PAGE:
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PUBLISHED BY GOULD, KENDALL & LINCOLN, BOSTON,
OPINION OF THE PRESS.
From the Christian Review. The Ciceronian is based on the principles of a work published by Dr. Ernest Ruthardt of Bresleau. "The Prussian Minister of Education was so much pleased with it as to order a cop gymnasium in the kingdom; he at the same time called the attention of teachers to its merits, and the consequence has been, a very general approbation of the method, and its adoption in about a hundred gymnasia.
The book is peculiarly fitted for young learners, and is eminently adapted to make thorough linguists and independent scholars.
We recommend to all teachers of the languages, to avail themselves of the earliest opportunity to become acquainted with its contents.
From the Biblical Repository. Professor Sears is one of the ripest scholars, and we scarcely know a work accomplished by him, more important than the preparation of this little volume.
The only fear we have about it is, that it will not be appreciated, that teachers, care-loving teachers, will still prefer the old way with which they are familiar, so very few instructors are willing to take pains and spend time with their scholars.
The method explained in the Ciceronian is unquestionably the very best method of making effective Latin scholars. Would that it were commenced and pursued in all our schools.
From the Baptist Memorial. A work much needed ; our elementary books in Latin are meagre affairs; we have tried them in teaching, and felt how much there was yet to be attained in smoothing the pathway to the acquirement of the Latin tongue. We are ourselves using this book in instruction, and can confidently advise its adoption.
From the New England Puritan. This is an admirable work of the kind. The author very justly remarks that 'in languages, no less than in mathematics, those commentaries which give to the student the result without the labor of the process, are ruinous to scholarship. The literary gentlemen at Andover and Newton have laid our youthful linguists under many obligations, by furnishing the helps and creating a taste for a severe but successful prosecution of their studies.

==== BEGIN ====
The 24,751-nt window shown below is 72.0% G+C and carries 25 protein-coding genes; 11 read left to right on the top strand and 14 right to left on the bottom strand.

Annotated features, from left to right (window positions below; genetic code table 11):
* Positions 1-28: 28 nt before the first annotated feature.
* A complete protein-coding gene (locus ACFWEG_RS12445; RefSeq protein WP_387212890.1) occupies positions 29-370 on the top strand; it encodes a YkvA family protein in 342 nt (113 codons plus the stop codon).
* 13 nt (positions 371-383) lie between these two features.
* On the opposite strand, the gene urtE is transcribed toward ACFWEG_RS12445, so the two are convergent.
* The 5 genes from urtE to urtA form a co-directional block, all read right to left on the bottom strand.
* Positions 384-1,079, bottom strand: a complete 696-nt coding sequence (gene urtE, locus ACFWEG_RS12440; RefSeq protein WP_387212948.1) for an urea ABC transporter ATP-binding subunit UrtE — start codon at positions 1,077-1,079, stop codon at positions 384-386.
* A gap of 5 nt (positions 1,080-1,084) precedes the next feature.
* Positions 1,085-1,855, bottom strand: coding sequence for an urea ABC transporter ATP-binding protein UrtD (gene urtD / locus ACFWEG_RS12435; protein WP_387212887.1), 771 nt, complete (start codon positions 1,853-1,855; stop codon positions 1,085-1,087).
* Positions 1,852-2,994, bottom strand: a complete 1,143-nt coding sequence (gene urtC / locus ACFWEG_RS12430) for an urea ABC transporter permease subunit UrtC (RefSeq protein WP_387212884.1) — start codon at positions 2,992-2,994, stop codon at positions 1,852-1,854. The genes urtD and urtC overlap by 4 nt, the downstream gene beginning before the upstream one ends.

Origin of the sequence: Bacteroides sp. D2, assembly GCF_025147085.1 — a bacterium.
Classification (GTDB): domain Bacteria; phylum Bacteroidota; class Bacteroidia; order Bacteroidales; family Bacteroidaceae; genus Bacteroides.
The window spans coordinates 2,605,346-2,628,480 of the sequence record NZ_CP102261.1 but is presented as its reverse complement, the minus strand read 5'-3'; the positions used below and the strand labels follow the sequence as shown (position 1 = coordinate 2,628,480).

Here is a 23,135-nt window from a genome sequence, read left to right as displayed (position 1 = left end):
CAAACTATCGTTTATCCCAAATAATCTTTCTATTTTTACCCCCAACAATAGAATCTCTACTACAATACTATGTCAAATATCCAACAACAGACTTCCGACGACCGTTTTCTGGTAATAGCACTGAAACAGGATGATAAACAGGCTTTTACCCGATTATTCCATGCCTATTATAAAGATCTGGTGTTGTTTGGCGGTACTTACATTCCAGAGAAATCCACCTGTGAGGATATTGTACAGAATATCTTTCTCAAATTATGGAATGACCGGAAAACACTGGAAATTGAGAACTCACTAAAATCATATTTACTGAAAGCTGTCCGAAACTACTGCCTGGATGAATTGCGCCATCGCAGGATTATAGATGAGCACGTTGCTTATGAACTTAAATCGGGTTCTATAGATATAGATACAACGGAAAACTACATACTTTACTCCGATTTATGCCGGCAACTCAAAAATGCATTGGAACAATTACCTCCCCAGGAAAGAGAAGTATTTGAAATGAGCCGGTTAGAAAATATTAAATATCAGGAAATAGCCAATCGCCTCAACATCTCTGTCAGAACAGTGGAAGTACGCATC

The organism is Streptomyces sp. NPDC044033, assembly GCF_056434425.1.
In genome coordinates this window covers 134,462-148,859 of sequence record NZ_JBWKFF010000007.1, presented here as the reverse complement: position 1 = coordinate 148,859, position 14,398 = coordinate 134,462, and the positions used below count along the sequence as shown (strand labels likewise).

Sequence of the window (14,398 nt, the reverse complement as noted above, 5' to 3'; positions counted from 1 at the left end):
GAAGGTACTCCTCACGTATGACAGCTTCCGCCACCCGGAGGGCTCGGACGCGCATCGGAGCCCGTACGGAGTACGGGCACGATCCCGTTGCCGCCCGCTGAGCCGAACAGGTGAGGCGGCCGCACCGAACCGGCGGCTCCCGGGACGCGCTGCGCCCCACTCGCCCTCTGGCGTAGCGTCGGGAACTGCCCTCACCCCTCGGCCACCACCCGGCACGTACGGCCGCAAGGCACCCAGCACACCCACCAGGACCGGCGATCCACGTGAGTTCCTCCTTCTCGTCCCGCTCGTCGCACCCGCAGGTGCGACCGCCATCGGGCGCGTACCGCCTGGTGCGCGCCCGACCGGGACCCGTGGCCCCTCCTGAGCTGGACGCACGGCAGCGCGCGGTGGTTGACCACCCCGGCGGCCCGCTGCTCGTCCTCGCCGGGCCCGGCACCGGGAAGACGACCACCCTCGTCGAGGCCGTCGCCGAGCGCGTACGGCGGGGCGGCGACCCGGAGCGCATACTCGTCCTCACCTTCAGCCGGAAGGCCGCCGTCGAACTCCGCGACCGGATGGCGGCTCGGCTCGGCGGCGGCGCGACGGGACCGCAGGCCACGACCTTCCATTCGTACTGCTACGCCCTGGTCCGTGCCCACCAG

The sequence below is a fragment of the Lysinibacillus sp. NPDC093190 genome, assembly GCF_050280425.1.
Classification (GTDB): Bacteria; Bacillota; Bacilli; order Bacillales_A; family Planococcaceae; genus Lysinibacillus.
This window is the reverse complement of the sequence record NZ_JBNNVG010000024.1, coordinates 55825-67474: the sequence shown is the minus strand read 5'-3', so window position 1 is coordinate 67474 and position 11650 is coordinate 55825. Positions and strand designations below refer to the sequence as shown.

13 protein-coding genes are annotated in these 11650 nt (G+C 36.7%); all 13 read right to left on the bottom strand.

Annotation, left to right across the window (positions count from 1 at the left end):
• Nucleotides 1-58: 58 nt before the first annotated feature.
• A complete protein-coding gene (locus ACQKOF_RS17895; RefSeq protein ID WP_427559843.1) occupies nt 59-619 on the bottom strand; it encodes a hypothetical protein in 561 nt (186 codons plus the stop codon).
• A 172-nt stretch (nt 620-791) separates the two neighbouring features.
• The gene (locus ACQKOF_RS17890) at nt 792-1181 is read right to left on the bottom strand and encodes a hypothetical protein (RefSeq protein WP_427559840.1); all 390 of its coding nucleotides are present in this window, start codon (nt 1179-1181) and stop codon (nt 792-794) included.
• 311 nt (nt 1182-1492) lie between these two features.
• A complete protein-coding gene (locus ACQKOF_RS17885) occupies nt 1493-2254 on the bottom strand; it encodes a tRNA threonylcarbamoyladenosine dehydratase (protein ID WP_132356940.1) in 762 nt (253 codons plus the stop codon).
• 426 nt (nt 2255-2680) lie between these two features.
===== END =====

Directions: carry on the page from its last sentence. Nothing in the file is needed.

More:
From the Christian Watchman. This is a beautifully executed volume, and one which, if we mistake not, has long been a desideratum in the primary classical department of the schools of this country. We most cordially recommend the Ciceronian, both for its plan and its valuable selections, to classical teachers and students, and also to rusty graduates who may begin to find that it is time to repair some of the mistakes of their early classical training. With such we heartily sympathize.
POPULAR IN ITS GOVERNMENT, AND SIMPLE
IN ITS WORSHIP.
AUTHOR OF 6 ANTIQUITIES OF THE CHRISTIAN CHURCH."
WITH AN INTRODUCTORY ESSAY,
DR. AUGUSTUS NEANDER,
PROFESSOR OF THEOLOGY IN THE UNIVERSITY OF BERLIN.
59 WASHINGTON STREET.
Entered according to Act of Congress, in the year 1844, by
GOULD, KENDALL & LINCOLN, in the Clerk's Office of the District Court of Massachusetts.
TO THE FIRST EDITION.
The object of the author, in the following work, is to commend to the consideration of the reader the admirable simplicity of the government and worship of the primitive church, in opposition to the polity and ceremonials of prelacy.